As I predicted in 1995 and 1999, viable cell count (total aerobic count, anaerobic count, differential count, and pathogenic count) is still an important parameter to assess the potential safety and hygienic quality of our food supply. During the last few years, improvements in alternative methods, including rapid culture methods, spiral plating systems, direct epifluoroscent technique (DEFT), and other innovations in more efficient dilution instruments and sample preparation instruments, have made viable cell count procedures more efficient and rapid.
Some of the specific advances I predicted in this area are closer to reality, most recently the improvement of vital stains using very specific dyes that differentiate living versus non-living cells in less than one hour. As noted in 1999, I stated that these vital stains can greatly reduce detection time of viable cells. We now are moving to detection times of less than one hour. If this can be perfected, we could have a viable cell count in about a half an hour.
At this moment, we do have the DEFT test, which takes an hour, but the problem with this system is that you need a very sophisticated microscope to read the test. There are some companies now designing hand-held units in which you can actually take a drop of milk, for example, which will react with a vital dye. After staining the drop, a biochip will suck the liquid into a film and you stick the slide stain into this hand-held unit, which will automatically scan the entire film with an increase in sensitivity. If you use an all-immersion microscope, which provides a very small field of vision, you need to have 106 cells to get a reliable reading. However, these newer systems offer a greater field of vision and can scan the entire film to get down to 104 or even 103 cells/mL. The reality is that there are some systems where, if they find the right dye and use correct staining and optics, can give a viable cell count in less than an hour.
Another of my predictions related to viable cell counts was the development of technologies for early sensing of viable colonies on agar. I stated that I believed that in the future it would be possible to use heat-sensing or colony-sensing devices to detect the development of colonies on the agar without having to “see” the colonies with one’s eyes. This development would shorten the procedure to about three to four hours instead of the traditional 48 hours to count a visible colony. Well, I just saw something while on the East Coast that really is like science fiction. A person showed me a series of pictures of agar plates showing from one, individual cell on a plate all the way to an actual colony (which could be seen with the naked eye) by a procedure involving an antibody reaction and the amplification of specific dyes. The ability to identify one E. coli O157:H7 on the surface of an agar is really amazing. This type of development, which shows our ability to see cells much sooner now, supports my earlier predictions.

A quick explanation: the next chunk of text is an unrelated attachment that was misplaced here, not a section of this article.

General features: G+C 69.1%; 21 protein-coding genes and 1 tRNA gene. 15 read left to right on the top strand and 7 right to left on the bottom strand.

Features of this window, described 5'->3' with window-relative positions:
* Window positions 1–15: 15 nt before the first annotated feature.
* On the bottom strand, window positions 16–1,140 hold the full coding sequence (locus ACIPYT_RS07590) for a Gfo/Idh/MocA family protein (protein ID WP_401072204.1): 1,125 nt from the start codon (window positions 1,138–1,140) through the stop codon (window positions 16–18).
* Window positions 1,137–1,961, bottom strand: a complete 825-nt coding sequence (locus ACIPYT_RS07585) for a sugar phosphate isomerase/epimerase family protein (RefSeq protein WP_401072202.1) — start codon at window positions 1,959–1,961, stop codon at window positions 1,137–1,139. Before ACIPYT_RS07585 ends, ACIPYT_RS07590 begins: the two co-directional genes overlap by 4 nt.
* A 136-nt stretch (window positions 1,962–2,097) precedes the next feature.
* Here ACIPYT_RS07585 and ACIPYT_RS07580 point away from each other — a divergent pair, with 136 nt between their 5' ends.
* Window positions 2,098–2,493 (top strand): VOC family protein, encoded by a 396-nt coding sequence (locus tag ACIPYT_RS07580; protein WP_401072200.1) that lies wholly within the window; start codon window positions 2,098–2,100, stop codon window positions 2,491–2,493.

Prediction 2. Real-Time Monitoring of Hygiene Will Be in Place. In my earlier predictions, I focused on the increased use of ATP bioluminescence and catalase methods, which are technologies that have been proven as useful to the industry. ATP bioluminescence- based diagnostic test kits in food sanitation monitoring now enjoy widespread use in the food industry worldwide. Again, these systems have proved very useful in improving hygiene monitoring and promoting good cleaning practices in food plants, and they likely will continue to be used extensively in the near- and long-term future. Research and development in the use of the catalase enzyme to test the hygienic status of food processing or preparation surfaces has continued, as well. I think that the catalase test is still a viable method, and a good way to help people tell whether the surface is dirty or not, so that they have the ability to properly clean those surfaces. And many other developments in the use of surface contact plates, paddle methods, swabs, the 3M Petriflim contact method, impedance instrumentation and optical method automated systems have proved to help users obtain very rapid indicators of hygiene.
I also forecast in 1999 that other online monitoring systems, such as measuring the presence of protein, fat, carbohydrate, and so on, would also be developed for hygiene monitoring in the near future and provide instantaneous results. The first generation of these tests, which detect protein residues in five to 10 seconds are now available, and this is an exciting development. Industry is now using five-second protein tests, where you can take a swab, activate it, swab the target surface, and if it changes to a green color, you know that too much protein is present, which indicates that the surface is not clean. These types of hygiene monitoring techniques, which can be done in about a minute or less, are truly defined as rapid methods. There are several companies developing tests that give almost instant detection of residues, including carbohydrates and lipids.
Prediction 3. Polymerase Chain Reaction, Ribotyping, and Genetic Tests Will Become Reality in Food Laboratories. This was a bold prediction in 1995, and a not-so-bold one in 1999. Today, I am very comfortable saying that this prediction was a good one, because genetic engineering procedures have become more and more user-friendly such that that one does not have to be a genetic engineer to run polymerase chain reaction (PCR) and ribotyping tests in food laboratories. This is due to the enhanced automation of such systems, which has made it efficient for large food laboratories to adopt and use. These systems will likely filter down to smaller food labs to use as the market develops.